This is the secret laboratory used by the German doctor embroiled in a blood transfusion doping scandal that made headlines after the arrest of Austrian skier Max Hauke filmed apparently mid-transfusion.
German doctor Mark Schmidt, 40, and four of his helpers, one of them being his father, have been arrested in a suspected blood doping scandal which could involve as many as 21 athletes from eight nations and five different sports, three of them being cross-country skiing, cycling and marathon running.
The case comes after Austrian cross-country skier Max Hauke was filmed giving himself an alleged blood transfusion.
Customs investigators have now shared pictures of the hidden laboratory which is the alleged centre of the massive doping deceit.
In the garage in the German city of Erfurt, Mark Schmidt allegedly adulterated the blood of the athletes, only to re-transfuse it back into them later.
The doping laboratory is located behind a homemade wooden wall inside the garage.
Pictures show a special fridge in which blood bags can be frozen to temperatures down to minus 80 degrees Celsius.
Investigators also found two blood bags in a wash basin to slowly thaw them to normal temperatures as well as a device for collecting blood components.
According to Graeber, the blood was transported by Schmidt’s helpers to countries all over the world where it was re-transfused back into athletes.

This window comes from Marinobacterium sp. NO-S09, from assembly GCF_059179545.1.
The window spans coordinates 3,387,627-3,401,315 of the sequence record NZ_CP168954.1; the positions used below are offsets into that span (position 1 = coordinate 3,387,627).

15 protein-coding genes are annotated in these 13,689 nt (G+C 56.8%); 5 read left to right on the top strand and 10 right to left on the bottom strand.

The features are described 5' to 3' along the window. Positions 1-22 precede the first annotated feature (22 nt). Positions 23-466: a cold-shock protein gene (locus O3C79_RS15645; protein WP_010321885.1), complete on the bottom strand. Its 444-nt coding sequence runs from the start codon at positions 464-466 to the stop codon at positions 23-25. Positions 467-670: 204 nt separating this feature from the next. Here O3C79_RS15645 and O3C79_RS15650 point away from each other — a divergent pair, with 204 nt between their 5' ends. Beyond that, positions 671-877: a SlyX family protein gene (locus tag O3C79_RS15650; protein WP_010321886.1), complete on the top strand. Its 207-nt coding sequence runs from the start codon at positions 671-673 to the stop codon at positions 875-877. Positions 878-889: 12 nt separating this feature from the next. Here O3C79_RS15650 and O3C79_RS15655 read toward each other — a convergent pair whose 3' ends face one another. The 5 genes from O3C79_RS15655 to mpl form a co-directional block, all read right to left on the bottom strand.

Investigators believe he made more than 100,000 EUR (86,842 GBP) a year with the laboratory, which has reportedly been up and running since 2011.
Graeber said: “There is believed to have been a three-figure number of cases of blood withdrawal and re-transfusion around the world.”
Five cross-country skiers from Estonia, Austria and Kazakhstan were arrested in Austria last February during the Nordic World Ski Championships and Munich’s chief prosecutor Kai Graeber said: “We could identify doping using their own blood with 21 athletes from eight nations.”
Since the opening of the investigation another Estonian skier admitted having used doping while two Austrian Tour de France cyclists have been suspended.
Of those arrested, the following have been named: skiers Dominik Baldauf (Austria), Karel Tammjarv (Estonia), Andreas Veerpalu (Estonia), Algo Karp (Estonia), and Alexej Poltoranin (Kazakhstan) aong with Austrian cyclists Stefan Denifl and Georg Preidler.
The investigation into the alleged blood doping circuit was started after cross-country skier Johannes Duerr, who himself was convicted of the use of doping after the 2014 Olympics in Sochi, admitted in a TV documentary to having received blood transfusions in Germany.
He has since been arrested as well.
According to local media, Schmidt or one of his helpers flew to Hawaii with blood bags for the Honolulu marathon.
He allegedly also offered his services during the 2018 Olympic Winter Games in Pyeongchang where he had a two-man team present.
Reportedly, two of Schmidt’s helpers had no medical background.
According to investigators, several athletes had complications such as tachycardia and hot flushes during the blood transfusions.
Schmidt’s makeshift laboratory also did not adhere to hygiene standards.
Anti-doping expert Fritz Soergel said: “Technically, he was at a high level, comparable to a blood bank. The fridge looks passable.
“But he has also taken great risks. To do such a complex process in a garage, that is unacceptable. That’s the job of laboratories which follow strict regulations.”
According to local media, Schmidt and his helpers each face up to 10 years in prison if they are found guilty.